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How Companies are Tapping New Forms of Employee Volunteerism

Cornerstone Editors

This is the first in a series on the value and impact of employee volunteerism programs.

Companies are searching high and low for better ways to engage employees, from offering unique company perks to embracing a lenient work-from-home policy — yet these efforts often have little direct effect on employee engagement. A Gallup poll finding that 70 percent of employees feel disengaged makes it even more imperative for companies to think creatively, but part of the answer may lie in a simple idea: encourage employees to get involved in community work and give back to a cause alongside their coworkers. Not only does it make employees feel more invested in their workplace, but it also gives them a more positive view of the company and is highly relevant for successfully recruiting younger generations.

Need proof? After employees at LBG Associates participated in a company-wide volunteer program, 71 percent said they had a more positive view of the company as a result, according to CauseCast. Plus, 61 percent of millennials who rarely or never volunteer would still consider a company’s commitment to the community when making a job decision, according to a 2011 Deloitte report. Now think about those who do regularly volunteer.

"Companies that have strong volunteerism programs attract employees more readily," said Joan Conrad, manager of communications and training for worldwide supply management at John Deere. "It’s something that potential employees like, and it also helps retain employees and build teamwork and enthusiasm and productivity."

When employees take time off work to give back to the community, the business takes a hit, right? Wrong. In fact, business leaders are increasingly incorporating the impact of community engagement programs into their business performance, according to Civic 50, a national initiative that ranks S&P 500 companies on their community engagement. Employees can actually enhance their soft skills and technical skills by volunteering their expertise. Nearly one in three employees at the top community-engaged S&P 500 companies volunteer their expertise, rather than lending a hand in a soup kitchen or clothing donation program — a number that's up from one in six in 2012.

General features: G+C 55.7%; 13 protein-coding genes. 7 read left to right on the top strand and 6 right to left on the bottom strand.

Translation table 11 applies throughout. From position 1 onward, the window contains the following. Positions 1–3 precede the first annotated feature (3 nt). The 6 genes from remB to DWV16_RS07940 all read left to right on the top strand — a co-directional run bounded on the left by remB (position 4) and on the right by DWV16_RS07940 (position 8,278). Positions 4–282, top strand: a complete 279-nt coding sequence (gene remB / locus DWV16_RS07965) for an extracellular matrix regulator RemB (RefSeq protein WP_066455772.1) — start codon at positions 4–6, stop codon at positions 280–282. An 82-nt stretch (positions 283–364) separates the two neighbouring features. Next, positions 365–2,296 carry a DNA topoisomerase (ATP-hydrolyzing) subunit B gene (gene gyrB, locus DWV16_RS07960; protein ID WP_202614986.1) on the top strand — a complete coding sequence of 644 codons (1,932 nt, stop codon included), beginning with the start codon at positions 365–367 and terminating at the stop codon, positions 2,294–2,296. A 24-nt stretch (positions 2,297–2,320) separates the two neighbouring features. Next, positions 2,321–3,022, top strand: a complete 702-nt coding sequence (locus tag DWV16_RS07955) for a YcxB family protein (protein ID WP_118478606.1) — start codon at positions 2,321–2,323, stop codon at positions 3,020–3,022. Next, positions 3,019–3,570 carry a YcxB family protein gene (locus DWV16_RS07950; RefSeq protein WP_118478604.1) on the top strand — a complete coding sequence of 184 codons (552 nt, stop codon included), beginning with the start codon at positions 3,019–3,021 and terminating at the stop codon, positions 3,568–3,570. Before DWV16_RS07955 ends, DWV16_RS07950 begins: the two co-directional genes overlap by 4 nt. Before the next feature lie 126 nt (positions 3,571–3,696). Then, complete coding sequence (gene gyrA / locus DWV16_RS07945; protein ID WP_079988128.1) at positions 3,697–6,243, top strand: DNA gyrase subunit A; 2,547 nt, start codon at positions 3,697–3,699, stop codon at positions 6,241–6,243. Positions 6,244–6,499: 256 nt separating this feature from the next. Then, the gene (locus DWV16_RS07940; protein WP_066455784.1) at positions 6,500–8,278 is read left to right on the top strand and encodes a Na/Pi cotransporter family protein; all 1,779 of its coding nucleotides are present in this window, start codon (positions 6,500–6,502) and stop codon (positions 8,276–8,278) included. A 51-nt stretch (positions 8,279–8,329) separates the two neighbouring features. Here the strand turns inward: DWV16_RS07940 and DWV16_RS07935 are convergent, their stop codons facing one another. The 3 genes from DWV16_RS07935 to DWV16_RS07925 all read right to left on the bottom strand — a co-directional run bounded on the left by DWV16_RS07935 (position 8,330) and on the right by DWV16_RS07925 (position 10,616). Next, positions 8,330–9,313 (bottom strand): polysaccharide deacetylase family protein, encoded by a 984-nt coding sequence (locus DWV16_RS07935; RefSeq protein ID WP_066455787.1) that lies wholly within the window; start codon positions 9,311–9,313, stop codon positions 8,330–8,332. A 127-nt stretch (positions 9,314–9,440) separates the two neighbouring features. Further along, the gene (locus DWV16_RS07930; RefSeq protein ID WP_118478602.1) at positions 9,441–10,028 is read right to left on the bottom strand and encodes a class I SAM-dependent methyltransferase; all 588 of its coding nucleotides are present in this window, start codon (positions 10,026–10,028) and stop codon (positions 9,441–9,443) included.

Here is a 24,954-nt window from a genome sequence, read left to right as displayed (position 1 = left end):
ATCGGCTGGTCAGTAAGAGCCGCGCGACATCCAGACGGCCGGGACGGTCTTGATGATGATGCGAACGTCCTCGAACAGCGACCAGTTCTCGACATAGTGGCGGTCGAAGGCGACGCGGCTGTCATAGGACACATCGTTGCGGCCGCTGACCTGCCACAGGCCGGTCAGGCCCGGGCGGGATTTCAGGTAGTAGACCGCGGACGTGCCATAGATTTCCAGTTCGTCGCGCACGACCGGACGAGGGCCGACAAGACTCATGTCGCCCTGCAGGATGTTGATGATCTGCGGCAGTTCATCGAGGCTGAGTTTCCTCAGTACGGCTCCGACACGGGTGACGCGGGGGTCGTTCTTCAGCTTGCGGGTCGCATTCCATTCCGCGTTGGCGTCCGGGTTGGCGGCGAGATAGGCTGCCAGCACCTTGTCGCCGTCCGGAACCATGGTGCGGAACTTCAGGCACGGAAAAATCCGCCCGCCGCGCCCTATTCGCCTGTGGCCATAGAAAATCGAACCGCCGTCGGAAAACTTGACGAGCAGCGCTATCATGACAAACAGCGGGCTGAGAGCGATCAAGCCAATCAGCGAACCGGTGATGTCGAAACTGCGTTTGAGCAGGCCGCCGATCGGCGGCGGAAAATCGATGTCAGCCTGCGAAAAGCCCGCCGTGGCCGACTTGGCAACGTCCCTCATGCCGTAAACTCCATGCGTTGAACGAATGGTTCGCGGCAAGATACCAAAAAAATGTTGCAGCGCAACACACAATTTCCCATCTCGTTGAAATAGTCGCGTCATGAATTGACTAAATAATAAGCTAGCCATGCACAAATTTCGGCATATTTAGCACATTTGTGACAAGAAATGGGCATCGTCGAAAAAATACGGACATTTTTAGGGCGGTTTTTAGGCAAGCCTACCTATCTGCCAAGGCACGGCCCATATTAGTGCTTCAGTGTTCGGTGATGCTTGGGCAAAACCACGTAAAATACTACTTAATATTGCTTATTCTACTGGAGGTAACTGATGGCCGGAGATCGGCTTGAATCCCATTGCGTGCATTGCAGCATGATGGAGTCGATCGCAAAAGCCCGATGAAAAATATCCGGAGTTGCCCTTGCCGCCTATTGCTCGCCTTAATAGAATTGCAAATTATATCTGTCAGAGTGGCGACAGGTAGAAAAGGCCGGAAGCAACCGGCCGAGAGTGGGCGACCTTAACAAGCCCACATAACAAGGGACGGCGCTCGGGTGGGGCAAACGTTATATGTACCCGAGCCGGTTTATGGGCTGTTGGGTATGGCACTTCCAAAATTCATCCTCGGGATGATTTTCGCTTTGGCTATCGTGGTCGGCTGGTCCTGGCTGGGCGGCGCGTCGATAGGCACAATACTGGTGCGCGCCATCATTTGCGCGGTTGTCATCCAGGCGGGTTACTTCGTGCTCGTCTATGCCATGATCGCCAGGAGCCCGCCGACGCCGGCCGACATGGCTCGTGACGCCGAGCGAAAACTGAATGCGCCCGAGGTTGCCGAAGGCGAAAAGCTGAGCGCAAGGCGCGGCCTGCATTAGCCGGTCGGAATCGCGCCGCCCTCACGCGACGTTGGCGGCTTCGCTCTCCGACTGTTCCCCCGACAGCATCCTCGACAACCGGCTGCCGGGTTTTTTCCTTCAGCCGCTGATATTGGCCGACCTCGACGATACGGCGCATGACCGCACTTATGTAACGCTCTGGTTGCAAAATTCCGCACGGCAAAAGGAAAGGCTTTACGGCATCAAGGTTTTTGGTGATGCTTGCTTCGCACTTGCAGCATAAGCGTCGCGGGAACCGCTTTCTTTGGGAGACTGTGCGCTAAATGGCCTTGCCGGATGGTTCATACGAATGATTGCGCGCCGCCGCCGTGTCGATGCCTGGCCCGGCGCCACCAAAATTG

Adds Conrad, "It’s so good for our employees to be able to share the talents they already have with their community to make our communities a better place to live. Our employees have such great skills and talents, what better than to share those with nonprofits to help them raise and achieve their mission?"

Employee Volunteerism in Action

Going Green: Supporting one of its core values, Patagonia offers employees the opportunity to volunteer throughout the country through an environmental internship program. Employees don’t just volunteer for a day or two — the month-long program involves 20 employees working in the field on everything from wild native fish outreach in the Northwest to assisting with bear conservation in Ecuador. The program doubles as a volunteer opportunity and an opportunity for a work detox.

Sharing Skills Internationally: Employees at Dow Corning, a global silicones supplier, can join the international corporate volunteer program, which focuses on employees sharing their technical skills with NGOs and social entrepreneurs in emerging markets. For example, one employee flew to Bangalore, India, for four weeks to revamp processes for a clean stove manufacturer. She was able to share her skills in creativity, critical thinking and leadership to improve business.

Tackling Business Problems: Whether an employee started a couple months ago or has been with the company for 15 years, Ernest & Young provides different opportunities for employees based on where they are in their career path. Mid-career top performers help companies through a Corporate Responsibility Fellows program. Take Andrew Nawoichyk: he gave a helping hand — and seven weeks of work time — to an up-and-coming footwear company in Argentina that needed guidance on how to expand. Younger employees travel to Mexico and Brazil to do environmental research and provide guidance to local entrepreneurs through the firm's Earthwatch Global Ambassadors program.

Once a company has a volunteer program in place, that doesn’t mean employees are going to remember the option is there — or that they’re going to jump right in. Global volunteer days can put the opportunity front-and-center for workers. Take Amway, a leader in health, beauty and homecare products: its global volunteer day resonated with those who volunteered previously and those who had never engaged in the employee volunteer program.

Jesse Hertstein, senior corporate citizen specialist for Amway, said the value of one day extended throughout the entire company culture. "It is a chance to engage those who may not otherwise sign up on their own," adds Hertstein. "It is an opportunity for people to try volunteering for the first time in a safe, lively environment. It is a way to emphasize the importance of community involvement in your organization’s culture."

Next time your company is looking for a way to make employees feel more dedicated to their work, look to volunteer programs as a solution. Whether it’s a day of volunteering, a trip or a global event, each opportunity provides end value for the employees and the company’s performance.

Photo: Shutterstock

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